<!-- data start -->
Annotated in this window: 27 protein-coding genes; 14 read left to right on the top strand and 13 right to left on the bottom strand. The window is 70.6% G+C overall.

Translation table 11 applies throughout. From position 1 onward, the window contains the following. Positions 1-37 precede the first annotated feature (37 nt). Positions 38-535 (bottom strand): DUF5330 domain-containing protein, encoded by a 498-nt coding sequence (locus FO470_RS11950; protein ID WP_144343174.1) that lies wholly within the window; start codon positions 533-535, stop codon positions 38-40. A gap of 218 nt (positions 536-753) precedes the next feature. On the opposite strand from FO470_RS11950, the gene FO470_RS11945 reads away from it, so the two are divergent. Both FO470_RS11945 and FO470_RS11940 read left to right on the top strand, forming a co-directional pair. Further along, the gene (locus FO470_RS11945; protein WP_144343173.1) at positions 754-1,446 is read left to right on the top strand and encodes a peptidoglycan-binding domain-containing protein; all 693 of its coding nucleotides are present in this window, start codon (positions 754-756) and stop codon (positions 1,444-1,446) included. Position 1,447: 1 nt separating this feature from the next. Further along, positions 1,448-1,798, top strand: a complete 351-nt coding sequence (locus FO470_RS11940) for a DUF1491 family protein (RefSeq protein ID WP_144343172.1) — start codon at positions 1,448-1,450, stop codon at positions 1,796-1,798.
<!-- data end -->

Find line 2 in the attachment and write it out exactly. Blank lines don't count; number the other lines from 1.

Translation table 11 applies throughout. From position 1 onward, the window contains the following. Positions 1-37 precede the first annotated feature (37 nt). Positions 38-535 (bottom strand): DUF5330 domain-containing protein, encoded by a 498-nt coding sequence (locus FO470_RS11950; protein ID WP_144343174.1) that lies wholly within the window; start codon positions 533-535, stop codon positions 38-40. A gap of 218 nt (positions 536-753) precedes the next feature. On the opposite strand from FO470_RS11950, the gene FO470_RS11945 reads away from it, so the two are divergent. Both FO470_RS11945 and FO470_RS11940 read left to right on the top strand, forming a co-directional pair. Further along, the gene (locus FO470_RS11945; protein WP_144343173.1) at positions 754-1,446 is read left to right on the top strand and encodes a peptidoglycan-binding domain-containing protein; all 693 of its coding nucleotides are present in this window, start codon (positions 754-756) and stop codon (positions 1,444-1,446) included. Position 1,447: 1 nt separating this feature from the next. Further along, positions 1,448-1,798, top strand: a complete 351-nt coding sequence (locus FO470_RS11940) for a DUF1491 family protein (RefSeq protein ID WP_144343172.1) — start codon at positions 1,448-1,450, stop codon at positions 1,796-1,798.